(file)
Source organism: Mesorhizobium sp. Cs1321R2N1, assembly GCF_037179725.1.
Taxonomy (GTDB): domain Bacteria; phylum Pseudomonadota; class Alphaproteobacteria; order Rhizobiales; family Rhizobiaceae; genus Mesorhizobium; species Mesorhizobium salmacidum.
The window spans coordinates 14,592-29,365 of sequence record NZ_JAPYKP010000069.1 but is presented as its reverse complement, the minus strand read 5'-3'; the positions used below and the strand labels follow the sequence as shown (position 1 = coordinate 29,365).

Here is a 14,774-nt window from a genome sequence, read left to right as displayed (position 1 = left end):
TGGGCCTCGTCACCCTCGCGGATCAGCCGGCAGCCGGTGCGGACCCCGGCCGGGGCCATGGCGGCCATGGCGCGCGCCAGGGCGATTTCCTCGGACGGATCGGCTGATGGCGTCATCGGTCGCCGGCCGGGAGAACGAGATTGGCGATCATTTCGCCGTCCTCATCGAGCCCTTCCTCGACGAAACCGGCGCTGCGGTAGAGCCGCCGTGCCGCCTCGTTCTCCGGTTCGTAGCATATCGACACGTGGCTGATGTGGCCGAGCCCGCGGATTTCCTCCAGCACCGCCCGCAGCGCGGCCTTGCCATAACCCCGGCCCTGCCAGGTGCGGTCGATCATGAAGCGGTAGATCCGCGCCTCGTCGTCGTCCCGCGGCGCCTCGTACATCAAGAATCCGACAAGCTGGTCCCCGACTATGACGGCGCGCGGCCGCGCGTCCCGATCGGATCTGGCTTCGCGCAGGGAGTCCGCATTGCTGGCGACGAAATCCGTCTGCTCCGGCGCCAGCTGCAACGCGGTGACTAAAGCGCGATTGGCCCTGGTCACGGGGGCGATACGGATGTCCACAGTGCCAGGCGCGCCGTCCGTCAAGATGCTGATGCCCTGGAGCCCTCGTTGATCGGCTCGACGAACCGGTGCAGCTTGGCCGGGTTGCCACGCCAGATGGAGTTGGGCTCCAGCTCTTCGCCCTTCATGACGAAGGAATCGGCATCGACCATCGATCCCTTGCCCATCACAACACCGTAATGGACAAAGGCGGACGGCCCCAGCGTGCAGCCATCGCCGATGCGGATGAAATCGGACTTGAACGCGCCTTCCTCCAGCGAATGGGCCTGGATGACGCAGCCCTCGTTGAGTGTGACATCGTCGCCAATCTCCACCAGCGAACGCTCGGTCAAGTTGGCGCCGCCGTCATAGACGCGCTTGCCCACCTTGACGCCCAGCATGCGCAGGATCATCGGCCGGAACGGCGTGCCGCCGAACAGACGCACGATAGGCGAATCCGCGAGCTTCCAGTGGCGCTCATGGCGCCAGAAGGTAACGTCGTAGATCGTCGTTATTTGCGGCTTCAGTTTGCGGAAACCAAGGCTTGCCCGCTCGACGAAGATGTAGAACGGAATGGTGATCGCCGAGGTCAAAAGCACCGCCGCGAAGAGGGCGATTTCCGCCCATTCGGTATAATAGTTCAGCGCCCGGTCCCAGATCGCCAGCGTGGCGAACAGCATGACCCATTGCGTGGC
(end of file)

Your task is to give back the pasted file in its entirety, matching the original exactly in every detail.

Source organism: Mesorhizobium sp. Cs1321R2N1, assembly GCF_037179725.1.
Taxonomy (GTDB): domain Bacteria; phylum Pseudomonadota; class Alphaproteobacteria; order Rhizobiales; family Rhizobiaceae; genus Mesorhizobium; species Mesorhizobium salmacidum.
The window spans coordinates 14,592-29,365 of sequence record NZ_JAPYKP010000069.1 but is presented as its reverse complement, the minus strand read 5'-3'; the positions used below and the strand labels follow the sequence as shown (position 1 = coordinate 29,365).

Here is a 14,774-nt window from a genome sequence, read left to right as displayed (position 1 = left end):
TGGGCCTCGTCACCCTCGCGGATCAGCCGGCAGCCGGTGCGGACCCCGGCCGGGGCCATGGCGGCCATGGCGCGCGCCAGGGCGATTTCCTCGGACGGATCGGCTGATGGCGTCATCGGTCGCCGGCCGGGAGAACGAGATTGGCGATCATTTCGCCGTCCTCATCGAGCCCTTCCTCGACGAAACCGGCGCTGCGGTAGAGCCGCCGTGCCGCCTCGTTCTCCGGTTCGTAGCATATCGACACGTGGCTGATGTGGCCGAGCCCGCGGATTTCCTCCAGCACCGCCCGCAGCGCGGCCTTGCCATAACCCCGGCCCTGCCAGGTGCGGTCGATCATGAAGCGGTAGATCCGCGCCTCGTCGTCGTCCCGCGGCGCCTCGTACATCAAGAATCCGACAAGCTGGTCCCCGACTATGACGGCGCGCGGCCGCGCGTCCCGATCGGATCTGGCTTCGCGCAGGGAGTCCGCATTGCTGGCGACGAAATCCGTCTGCTCCGGCGCCAGCTGCAACGCGGTGACTAAAGCGCGATTGGCCCTGGTCACGGGGGCGATACGGATGTCCACAGTGCCAGGCGCGCCGTCCGTCAAGATGCTGATGCCCTGGAGCCCTCGTTGATCGGCTCGACGAACCGGTGCAGCTTGGCCGGGTTGCCACGCCAGATGGAGTTGGGCTCCAGCTCTTCGCCCTTCATGACGAAGGAATCGGCATCGACCATCGATCCCTTGCCCATCACAACACCGTAATGGACAAAGGCGGACGGCCCCAGCGTGCAGCCATCGCCGATGCGGATGAAATCGGACTTGAACGCGCCTTCCTCCAGCGAATGGGCCTGGATGACGCAGCCCTCGTTGAGTGTGACATCGTCGCCAATCTCCACCAGCGAACGCTCGGTCAAGTTGGCGCCGCCGTCATAGACGCGCTTGCCCACCTTGACGCCCAGCATGCGCAGGATCATCGGCCGGAACGGCGTGCCGCCGAACAGACGCACGATAGGCGAATCCGCGAGCTTCCAGTGGCGCTCATGGCGCCAGAAGGTAACGTCGTAGATCGTCGTTATTTGCGGCTTCAGTTTGCGGAAACCAAGGCTTGCCCGCTCGACGAAGATGTAGAACGGAATGGTGATCGCCGAGGTCAAAAGCACCGCCGCGAAGAGGGCGATTTCCGCCCATTCGGTATAATAGTTCAGCGCCCGGTCCCAGATCGCCAGCGTGGCGAACAGCATGACCCATTGCGTGGC